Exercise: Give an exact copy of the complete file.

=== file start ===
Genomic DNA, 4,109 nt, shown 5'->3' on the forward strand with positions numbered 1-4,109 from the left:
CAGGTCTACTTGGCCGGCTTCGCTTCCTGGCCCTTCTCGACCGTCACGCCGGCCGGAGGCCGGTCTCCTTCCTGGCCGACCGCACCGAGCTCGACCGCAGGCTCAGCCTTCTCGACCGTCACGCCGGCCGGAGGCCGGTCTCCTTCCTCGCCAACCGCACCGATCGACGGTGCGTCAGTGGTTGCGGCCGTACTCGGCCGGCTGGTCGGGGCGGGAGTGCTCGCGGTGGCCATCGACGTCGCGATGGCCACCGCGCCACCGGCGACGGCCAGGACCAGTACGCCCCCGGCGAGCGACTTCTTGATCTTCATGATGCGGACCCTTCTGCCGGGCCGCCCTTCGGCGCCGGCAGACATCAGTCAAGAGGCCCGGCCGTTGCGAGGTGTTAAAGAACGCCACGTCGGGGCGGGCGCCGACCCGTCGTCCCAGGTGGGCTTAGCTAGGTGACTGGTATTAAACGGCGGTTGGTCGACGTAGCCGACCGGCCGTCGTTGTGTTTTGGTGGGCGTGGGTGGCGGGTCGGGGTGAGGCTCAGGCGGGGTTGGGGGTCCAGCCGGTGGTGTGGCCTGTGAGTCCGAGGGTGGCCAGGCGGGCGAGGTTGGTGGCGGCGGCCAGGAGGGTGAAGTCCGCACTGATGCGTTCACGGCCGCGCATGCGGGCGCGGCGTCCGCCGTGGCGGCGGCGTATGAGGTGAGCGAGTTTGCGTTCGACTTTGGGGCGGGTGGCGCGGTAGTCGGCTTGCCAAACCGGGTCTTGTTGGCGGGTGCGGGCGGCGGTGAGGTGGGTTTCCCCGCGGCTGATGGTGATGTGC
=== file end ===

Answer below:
Genomic DNA, 4,109 nt, shown 5'->3' on the forward strand with positions numbered 1-4,109 from the left:
CAGGTCTACTTGGCCGGCTTCGCTTCCTGGCCCTTCTCGACCGTCACGCCGGCCGGAGGCCGGTCTCCTTCCTGGCCGACCGCACCGAGCTCGACCGCAGGCTCAGCCTTCTCGACCGTCACGCCGGCCGGAGGCCGGTCTCCTTCCTCGCCAACCGCACCGATCGACGGTGCGTCAGTGGTTGCGGCCGTACTCGGCCGGCTGGTCGGGGCGGGAGTGCTCGCGGTGGCCATCGACGTCGCGATGGCCACCGCGCCACCGGCGACGGCCAGGACCAGTACGCCCCCGGCGAGCGACTTCTTGATCTTCATGATGCGGACCCTTCTGCCGGGCCGCCCTTCGGCGCCGGCAGACATCAGTCAAGAGGCCCGGCCGTTGCGAGGTGTTAAAGAACGCCACGTCGGGGCGGGCGCCGACCCGTCGTCCCAGGTGGGCTTAGCTAGGTGACTGGTATTAAACGGCGGTTGGTCGACGTAGCCGACCGGCCGTCGTTGTGTTTTGGTGGGCGTGGGTGGCGGGTCGGGGTGAGGCTCAGGCGGGGTTGGGGGTCCAGCCGGTGGTGTGGCCTGTGAGTCCGAGGGTGGCCAGGCGGGCGAGGTTGGTGGCGGCGGCCAGGAGGGTGAAGTCCGCACTGATGCGTTCACGGCCGCGCATGCGGGCGCGGCGTCCGCCGTGGCGGCGGCGTATGAGGTGAGCGAGTTTGCGTTCGACTTTGGGGCGGGTGGCGCGGTAGTCGGCTTGCCAAACCGGGTCTTGTTGGCGGGTGCGGGCGGCGGTGAGGTGGGTTTCCCCGCGGCTGATGGTGATGTGC